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Inbox to Boombox #1

Peace. It has been a minute since we dropped something new on the blog, but thanks to everyone who has been logging on and adding themselves to the Facebook group.  Like everywhere across the globe, summer is a busy time for family, work, vacations, and music. Japan is no different. Recently, we have been flooded with new music and wanted to share some of this on the site. Typically those duties have been handled by our resident connoisseur StrongArm, but my inbox is full, so I am going to drop

The Hip-Hop of Asian America: An Interview with MORris Done

MORris Done is a San Francisco-based emcee. He forms part of Bay Area hip hop groups The People’s Tree and Still People, and specializes in introspective lyricism and complex rhyme structures. MORris is a rare breed of artist: a unique and compelling writer, a technically sound performer, and a fellow Asian American emcee. I caught up with MORris about his past and current projects, as well as how his heritage and life in the Bay have influenced his work. Check out MORris at: Alex Sun Liu is a

5 on 5: Jerry "Da Hermit" Dalalo

Welcome to the new interview/conversation here at Word for Word, where we chop it up with the tastemakers and culture bearers who are making waves either in their city, their country, or worldwide. 5 on 5 is not your typical ask a question and get a response. There are 5 music questions and then 5 life questions. Some serious and some off the wall. We hope you enjoy the format, as well as get exposed to some new ish. Our first guest is San Jose OG, Jerry "Da Hermit" Dalalo. He is a producer, art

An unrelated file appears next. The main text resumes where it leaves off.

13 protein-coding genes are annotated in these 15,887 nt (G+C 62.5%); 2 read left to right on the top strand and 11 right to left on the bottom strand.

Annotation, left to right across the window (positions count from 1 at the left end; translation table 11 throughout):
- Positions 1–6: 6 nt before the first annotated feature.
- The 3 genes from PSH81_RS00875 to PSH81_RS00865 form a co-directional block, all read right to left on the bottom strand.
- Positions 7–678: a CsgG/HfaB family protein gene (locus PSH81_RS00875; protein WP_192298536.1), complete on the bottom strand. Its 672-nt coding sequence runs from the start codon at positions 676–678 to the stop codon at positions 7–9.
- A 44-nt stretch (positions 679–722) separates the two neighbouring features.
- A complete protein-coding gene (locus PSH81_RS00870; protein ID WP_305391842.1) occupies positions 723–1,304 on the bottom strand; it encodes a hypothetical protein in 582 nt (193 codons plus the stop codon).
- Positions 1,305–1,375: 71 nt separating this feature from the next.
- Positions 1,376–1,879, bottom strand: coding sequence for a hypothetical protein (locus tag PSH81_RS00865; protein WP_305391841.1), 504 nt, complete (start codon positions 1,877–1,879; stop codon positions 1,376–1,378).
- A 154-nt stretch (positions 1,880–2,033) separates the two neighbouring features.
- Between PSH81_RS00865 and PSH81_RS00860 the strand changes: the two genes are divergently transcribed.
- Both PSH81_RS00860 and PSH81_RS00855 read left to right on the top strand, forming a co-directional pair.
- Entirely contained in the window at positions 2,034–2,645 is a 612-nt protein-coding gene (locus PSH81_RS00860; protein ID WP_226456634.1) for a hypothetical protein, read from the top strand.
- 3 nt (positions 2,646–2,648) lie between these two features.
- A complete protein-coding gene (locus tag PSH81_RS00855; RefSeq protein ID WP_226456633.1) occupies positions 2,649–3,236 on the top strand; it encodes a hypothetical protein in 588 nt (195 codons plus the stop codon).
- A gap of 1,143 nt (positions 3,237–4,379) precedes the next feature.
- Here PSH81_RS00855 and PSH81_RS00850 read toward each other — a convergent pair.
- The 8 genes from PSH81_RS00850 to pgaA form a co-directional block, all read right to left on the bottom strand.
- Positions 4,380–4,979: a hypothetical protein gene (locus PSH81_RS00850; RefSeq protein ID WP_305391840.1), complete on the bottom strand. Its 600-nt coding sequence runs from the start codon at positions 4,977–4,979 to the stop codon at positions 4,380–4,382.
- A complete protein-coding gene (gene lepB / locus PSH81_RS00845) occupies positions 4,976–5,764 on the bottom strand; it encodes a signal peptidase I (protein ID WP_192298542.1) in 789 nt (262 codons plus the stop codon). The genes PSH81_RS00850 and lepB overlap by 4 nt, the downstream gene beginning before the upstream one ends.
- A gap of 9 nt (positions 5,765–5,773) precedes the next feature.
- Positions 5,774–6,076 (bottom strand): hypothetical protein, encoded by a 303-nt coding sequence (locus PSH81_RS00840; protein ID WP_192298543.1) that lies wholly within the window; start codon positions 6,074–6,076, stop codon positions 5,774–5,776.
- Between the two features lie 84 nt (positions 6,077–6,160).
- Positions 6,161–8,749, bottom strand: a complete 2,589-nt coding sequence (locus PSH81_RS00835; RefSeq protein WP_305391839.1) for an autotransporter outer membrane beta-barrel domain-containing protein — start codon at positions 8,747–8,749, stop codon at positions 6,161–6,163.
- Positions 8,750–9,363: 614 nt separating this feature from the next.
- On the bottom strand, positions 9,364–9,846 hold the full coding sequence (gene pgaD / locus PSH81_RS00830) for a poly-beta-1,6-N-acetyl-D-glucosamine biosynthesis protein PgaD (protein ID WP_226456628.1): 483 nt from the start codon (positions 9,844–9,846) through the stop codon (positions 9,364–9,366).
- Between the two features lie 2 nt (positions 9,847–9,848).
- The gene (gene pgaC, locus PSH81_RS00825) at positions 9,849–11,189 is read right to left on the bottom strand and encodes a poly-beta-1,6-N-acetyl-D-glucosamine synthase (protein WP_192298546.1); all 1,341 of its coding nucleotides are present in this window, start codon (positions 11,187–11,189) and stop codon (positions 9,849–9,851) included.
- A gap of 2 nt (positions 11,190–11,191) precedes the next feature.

A Few Unsung Hip-Hop Heroines

What’s up, hip-hop fam, MLS here.  As you should very well know, last month was Women’s History Month. At the Mega Late Show, we’ve been bumping some of our favorite women artists in celebration. It is indeed April now, but we all agree there’s never a bad time to highlight the contributions and importance of all women in the world. When it comes to the history of hip-hop, every era has had countless game changers further molding the culture.  Despite those contributions, even the most

Hip Hop: Out of The Closet?

I remember growing up in the early eighties. Both Hip-Hop and I were young and growing. Learning and experimenting. Living in Detroit in the eighties itself was an adventure and Hip-Hop provided the soundtrack to that adventure. Everybody I knew wanted to rap or break dance. I was no different. Besides the drug dealers, neighborhood hustlers, and gangsters, rappers were the men most of us wanted to be like. We emulated them, walk, talk and even dressed like them. Even spit their lines at girls (